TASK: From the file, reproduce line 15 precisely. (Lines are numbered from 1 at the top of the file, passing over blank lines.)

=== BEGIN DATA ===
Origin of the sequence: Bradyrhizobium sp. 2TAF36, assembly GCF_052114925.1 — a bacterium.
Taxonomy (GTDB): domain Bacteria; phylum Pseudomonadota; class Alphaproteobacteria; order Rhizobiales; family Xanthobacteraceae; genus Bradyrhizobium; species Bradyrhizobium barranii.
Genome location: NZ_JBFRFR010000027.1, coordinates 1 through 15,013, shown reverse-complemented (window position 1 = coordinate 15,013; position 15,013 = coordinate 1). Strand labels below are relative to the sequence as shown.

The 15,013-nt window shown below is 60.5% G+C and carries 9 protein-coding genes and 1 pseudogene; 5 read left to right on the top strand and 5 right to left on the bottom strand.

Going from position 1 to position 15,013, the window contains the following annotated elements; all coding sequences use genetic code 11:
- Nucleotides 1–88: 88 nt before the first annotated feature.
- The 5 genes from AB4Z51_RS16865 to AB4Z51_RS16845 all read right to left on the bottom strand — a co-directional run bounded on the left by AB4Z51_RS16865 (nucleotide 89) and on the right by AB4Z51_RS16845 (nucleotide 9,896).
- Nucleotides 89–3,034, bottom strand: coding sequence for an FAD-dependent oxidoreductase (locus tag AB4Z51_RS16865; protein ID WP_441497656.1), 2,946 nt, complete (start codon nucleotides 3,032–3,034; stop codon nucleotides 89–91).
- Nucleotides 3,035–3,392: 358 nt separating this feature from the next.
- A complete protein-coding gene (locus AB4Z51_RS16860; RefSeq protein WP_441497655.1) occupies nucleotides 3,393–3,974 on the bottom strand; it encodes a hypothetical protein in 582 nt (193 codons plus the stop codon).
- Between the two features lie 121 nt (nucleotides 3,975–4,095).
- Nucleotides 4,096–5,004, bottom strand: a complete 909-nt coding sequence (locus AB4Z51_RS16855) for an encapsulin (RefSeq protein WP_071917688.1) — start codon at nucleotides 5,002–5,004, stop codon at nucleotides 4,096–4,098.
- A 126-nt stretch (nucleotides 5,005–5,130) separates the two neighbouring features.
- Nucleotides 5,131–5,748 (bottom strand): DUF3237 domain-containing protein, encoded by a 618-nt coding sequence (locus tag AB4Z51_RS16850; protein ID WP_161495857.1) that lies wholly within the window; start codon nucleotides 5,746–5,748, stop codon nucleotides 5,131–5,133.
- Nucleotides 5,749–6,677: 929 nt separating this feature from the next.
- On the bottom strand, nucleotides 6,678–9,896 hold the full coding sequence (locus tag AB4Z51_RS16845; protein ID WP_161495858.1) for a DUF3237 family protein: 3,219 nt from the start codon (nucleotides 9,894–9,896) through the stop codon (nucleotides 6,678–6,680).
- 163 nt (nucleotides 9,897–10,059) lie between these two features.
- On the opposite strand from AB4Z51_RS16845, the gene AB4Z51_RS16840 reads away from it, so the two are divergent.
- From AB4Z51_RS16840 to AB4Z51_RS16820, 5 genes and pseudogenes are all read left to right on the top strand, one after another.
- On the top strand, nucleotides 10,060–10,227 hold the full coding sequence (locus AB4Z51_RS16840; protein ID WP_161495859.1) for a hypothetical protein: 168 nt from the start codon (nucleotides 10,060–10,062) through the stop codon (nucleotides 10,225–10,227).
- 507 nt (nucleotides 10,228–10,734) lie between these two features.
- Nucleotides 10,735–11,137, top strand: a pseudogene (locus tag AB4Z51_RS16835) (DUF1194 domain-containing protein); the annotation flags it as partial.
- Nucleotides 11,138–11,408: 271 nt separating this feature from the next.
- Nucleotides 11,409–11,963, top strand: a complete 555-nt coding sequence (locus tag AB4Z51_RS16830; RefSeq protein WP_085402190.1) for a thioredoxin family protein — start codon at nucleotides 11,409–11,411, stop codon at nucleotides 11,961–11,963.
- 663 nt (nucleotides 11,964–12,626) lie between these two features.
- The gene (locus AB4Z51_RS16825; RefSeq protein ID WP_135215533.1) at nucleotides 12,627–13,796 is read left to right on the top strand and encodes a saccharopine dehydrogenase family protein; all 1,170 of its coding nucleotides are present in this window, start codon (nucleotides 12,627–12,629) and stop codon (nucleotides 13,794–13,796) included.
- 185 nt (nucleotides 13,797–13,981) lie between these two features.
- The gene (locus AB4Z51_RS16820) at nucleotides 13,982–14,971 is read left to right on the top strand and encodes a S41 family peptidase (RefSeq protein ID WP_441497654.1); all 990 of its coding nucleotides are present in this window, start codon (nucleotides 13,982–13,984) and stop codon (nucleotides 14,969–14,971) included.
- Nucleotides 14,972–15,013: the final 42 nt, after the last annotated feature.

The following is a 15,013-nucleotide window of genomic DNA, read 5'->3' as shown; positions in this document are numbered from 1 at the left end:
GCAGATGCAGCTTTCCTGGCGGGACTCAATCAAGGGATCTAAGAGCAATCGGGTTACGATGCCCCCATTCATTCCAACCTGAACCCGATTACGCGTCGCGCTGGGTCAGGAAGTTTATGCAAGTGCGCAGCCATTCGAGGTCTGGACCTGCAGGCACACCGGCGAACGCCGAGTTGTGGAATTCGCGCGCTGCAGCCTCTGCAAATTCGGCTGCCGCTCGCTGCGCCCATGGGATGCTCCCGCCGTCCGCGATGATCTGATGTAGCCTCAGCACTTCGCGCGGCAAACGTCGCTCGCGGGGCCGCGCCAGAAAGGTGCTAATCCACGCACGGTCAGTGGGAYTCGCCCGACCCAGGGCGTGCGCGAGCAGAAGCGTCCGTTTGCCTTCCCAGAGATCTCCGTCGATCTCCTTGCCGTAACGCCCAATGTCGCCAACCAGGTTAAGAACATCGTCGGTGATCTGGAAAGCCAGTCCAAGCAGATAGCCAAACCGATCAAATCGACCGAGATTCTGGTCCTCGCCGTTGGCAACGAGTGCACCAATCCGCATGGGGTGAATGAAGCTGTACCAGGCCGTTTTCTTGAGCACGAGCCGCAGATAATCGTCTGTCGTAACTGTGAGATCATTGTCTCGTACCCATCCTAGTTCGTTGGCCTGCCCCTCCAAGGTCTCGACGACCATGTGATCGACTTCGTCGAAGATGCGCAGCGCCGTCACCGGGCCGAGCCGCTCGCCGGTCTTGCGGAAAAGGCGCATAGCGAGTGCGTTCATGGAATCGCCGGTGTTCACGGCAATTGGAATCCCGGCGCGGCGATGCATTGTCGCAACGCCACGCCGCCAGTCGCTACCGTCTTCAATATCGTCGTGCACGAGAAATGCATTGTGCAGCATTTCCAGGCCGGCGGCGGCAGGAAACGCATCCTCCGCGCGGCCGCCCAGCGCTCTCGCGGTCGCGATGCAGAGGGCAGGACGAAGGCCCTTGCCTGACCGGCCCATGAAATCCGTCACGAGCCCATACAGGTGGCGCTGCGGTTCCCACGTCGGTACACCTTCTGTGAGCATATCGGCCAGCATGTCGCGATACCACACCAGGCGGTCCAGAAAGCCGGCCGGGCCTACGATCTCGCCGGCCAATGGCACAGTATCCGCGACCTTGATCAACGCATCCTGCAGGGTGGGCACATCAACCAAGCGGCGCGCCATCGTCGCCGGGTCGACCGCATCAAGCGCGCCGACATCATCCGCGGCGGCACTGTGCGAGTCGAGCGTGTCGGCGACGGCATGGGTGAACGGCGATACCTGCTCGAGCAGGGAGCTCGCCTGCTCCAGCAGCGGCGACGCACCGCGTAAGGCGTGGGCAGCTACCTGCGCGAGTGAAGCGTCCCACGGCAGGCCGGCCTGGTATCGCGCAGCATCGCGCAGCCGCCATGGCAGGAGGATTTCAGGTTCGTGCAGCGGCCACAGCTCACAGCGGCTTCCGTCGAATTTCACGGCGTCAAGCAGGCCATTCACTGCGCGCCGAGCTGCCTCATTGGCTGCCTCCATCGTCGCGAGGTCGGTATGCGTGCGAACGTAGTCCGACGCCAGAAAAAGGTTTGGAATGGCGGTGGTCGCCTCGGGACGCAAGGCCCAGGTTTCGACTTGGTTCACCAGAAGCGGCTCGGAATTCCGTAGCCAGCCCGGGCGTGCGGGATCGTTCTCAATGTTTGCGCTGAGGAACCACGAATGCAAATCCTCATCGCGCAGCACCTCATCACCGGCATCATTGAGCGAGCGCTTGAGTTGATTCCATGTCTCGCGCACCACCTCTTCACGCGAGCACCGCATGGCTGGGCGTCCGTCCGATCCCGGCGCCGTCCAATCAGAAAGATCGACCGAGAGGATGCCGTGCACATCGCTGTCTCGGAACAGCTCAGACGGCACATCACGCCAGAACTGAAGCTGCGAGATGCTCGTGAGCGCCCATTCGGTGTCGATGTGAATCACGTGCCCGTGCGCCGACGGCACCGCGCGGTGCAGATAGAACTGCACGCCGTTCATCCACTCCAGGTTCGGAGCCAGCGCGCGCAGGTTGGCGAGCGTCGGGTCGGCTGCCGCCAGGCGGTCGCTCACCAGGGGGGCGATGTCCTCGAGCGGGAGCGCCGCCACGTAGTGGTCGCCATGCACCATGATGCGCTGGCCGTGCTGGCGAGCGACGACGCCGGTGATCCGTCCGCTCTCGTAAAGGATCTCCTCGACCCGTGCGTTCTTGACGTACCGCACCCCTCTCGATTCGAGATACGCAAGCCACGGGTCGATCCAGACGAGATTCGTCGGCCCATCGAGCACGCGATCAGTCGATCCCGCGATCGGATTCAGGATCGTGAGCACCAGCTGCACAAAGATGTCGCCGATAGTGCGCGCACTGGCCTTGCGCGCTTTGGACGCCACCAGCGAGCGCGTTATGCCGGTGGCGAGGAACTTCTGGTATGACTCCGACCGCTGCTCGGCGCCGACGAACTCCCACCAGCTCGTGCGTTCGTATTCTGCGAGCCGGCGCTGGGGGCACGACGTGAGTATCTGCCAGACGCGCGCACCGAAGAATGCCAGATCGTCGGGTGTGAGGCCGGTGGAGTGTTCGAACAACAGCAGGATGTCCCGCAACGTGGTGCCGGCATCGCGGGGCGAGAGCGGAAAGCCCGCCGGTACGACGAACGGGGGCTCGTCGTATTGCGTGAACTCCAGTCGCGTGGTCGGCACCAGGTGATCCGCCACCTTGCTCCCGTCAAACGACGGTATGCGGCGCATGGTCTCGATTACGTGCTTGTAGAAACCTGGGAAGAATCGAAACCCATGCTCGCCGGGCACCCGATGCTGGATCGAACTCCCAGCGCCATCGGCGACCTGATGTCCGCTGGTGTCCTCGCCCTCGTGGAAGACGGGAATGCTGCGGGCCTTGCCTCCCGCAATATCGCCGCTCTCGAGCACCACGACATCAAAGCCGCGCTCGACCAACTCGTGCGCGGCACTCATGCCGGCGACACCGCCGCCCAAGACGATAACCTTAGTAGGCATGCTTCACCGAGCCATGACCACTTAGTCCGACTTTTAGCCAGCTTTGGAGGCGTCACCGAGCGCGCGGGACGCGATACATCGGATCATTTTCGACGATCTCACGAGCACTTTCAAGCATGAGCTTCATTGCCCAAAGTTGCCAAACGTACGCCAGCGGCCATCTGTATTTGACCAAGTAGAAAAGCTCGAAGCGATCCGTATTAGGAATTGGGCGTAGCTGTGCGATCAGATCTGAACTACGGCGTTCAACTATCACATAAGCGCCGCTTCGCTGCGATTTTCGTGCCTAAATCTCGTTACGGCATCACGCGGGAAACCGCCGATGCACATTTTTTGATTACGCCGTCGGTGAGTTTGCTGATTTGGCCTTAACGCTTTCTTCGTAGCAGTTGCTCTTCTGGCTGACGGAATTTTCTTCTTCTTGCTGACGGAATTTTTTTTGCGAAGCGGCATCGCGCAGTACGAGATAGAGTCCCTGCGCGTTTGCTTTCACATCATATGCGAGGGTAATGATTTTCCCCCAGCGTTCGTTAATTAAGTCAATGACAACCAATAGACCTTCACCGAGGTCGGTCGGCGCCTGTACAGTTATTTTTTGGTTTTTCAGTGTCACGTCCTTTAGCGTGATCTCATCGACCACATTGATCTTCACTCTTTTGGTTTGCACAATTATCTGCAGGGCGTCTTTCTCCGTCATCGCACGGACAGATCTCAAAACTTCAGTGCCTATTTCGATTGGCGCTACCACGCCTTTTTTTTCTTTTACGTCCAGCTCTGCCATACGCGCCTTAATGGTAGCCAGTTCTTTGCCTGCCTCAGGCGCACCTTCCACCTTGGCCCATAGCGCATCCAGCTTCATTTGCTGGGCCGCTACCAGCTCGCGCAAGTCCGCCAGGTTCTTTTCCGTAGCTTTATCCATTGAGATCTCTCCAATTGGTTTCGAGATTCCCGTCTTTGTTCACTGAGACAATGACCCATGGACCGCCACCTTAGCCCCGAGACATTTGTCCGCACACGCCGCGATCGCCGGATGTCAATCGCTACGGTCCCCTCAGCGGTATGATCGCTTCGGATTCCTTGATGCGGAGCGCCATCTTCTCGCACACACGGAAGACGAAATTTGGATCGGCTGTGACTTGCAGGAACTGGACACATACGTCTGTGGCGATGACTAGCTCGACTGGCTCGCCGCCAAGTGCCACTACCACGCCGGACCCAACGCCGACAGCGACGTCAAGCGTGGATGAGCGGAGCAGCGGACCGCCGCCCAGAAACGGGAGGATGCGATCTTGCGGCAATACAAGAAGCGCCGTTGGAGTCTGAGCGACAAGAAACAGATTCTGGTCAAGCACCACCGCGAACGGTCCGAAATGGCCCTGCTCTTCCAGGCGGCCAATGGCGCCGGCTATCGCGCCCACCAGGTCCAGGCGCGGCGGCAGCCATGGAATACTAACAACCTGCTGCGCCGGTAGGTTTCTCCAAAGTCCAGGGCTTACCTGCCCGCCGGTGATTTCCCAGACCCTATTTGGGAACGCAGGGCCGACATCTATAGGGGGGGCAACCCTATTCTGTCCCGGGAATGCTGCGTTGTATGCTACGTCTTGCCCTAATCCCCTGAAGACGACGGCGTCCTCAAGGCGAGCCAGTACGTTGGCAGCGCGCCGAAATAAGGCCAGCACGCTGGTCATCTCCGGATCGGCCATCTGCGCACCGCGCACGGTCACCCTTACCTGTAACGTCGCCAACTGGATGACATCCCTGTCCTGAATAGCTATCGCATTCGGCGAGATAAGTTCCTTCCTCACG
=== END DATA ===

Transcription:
- Nucleotides 5,749–6,677: 929 nt separating this feature from the next.